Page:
For the record, the Health and Safety Executive has not tried to ban window cleaners using ladders or ordered the Army to put handrails on mountains, but we are about the application of sensible controls to protect people at work.
Next is something I'm prepared to give Littlejohn. Not planting palm trees because of health and safety rules is a bit much. But one thing I do recognise is that when Colin Charlwood compared them to tigers, he was probably, you know, joking.
Next, there's this:
[...] Here's a real sign that was put up in Nottinghamshire a few years ago:You know what? I smell bullshit. Do a Google search on the conker thing. I can wait. Find anything? I didn't, except a cached version of the original article. And Charnwood is in Leicestershire, not Nottinghamshire. You know what I said before about spreading urban legends? We might have an example here. The ususal stuff applies - if anyone has any more info, please add it to the comments and I'll update this message if I'm wrong.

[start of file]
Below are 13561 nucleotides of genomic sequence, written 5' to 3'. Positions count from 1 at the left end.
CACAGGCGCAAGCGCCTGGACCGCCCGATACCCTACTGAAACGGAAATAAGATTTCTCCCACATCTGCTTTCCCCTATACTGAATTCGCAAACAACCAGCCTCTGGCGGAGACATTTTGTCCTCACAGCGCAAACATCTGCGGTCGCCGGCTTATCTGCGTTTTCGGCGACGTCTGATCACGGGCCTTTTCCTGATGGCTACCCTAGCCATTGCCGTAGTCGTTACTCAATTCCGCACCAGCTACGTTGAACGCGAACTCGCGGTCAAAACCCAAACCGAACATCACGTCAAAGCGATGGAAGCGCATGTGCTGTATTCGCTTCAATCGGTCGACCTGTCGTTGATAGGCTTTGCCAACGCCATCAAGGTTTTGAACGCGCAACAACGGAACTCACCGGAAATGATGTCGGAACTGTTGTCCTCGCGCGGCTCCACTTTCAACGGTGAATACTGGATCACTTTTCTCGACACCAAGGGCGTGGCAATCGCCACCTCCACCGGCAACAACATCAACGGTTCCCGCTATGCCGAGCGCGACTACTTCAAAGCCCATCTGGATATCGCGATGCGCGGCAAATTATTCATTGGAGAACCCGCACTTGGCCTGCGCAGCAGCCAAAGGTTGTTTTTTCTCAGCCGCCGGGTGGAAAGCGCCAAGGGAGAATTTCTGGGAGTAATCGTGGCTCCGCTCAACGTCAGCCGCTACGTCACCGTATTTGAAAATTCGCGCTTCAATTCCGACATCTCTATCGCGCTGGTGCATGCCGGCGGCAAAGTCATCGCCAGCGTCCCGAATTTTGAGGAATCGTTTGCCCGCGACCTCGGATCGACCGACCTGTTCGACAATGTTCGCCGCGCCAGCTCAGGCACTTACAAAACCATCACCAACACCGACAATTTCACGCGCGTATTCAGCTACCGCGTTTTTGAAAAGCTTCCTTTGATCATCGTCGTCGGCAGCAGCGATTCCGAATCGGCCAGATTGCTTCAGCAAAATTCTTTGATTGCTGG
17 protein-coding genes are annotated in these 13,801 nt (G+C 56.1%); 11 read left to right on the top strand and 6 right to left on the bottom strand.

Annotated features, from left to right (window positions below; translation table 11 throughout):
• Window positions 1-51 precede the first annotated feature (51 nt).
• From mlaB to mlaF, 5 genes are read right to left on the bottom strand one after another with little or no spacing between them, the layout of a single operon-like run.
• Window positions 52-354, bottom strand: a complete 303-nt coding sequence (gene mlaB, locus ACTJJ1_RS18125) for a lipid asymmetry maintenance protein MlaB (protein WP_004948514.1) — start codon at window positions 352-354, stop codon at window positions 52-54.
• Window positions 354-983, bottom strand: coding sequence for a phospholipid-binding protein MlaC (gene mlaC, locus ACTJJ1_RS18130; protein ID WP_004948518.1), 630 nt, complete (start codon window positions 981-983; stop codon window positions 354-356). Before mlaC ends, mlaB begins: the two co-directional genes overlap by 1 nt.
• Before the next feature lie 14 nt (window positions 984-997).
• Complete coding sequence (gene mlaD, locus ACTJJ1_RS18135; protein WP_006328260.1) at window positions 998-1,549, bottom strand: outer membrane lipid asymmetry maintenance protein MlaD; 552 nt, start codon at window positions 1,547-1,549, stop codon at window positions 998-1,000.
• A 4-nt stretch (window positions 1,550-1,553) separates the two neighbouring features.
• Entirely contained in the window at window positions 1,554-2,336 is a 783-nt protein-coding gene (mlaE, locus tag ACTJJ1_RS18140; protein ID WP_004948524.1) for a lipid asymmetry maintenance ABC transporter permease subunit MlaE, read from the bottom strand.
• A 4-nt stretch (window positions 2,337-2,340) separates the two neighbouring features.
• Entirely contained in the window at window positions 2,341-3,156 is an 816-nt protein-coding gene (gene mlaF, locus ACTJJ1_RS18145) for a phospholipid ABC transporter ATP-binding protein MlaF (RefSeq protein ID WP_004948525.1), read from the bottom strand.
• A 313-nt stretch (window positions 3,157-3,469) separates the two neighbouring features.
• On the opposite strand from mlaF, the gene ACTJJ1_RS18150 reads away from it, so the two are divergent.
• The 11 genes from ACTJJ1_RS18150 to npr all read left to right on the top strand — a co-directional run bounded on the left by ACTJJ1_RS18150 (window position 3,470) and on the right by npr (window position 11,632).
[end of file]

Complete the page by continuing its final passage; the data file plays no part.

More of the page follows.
CHARNWOOD BOROUGH COUNCIL CONKER COLLECTION
Do not throw sticks etc. into this tree as it could cause injury to people walking below.
Since then, acting on the orders of elf 'n' safety, councils all over Britain have been ruthlessly chopping down chestnut trees and hiring cherrypickers to remove killer conkers, lest passers-by slip on them or have one fall on their heads.Name one. Just one. Then name some more, since they're all over Britain. One of the first rules about spotting urban legends is to be suspicious of missing specific information.
Suffolk County Council banned hanging baskets from 'lighting pillars' - what jobsworths call lamp posts these days - during the Bury St Edmunds In Bloom festival, for fear they might fall on someone's head.Sort of true. The BBC covered it in a similar 'PC Gone Mad' fashion at the time, but one thing in the BBC report that's missing here is: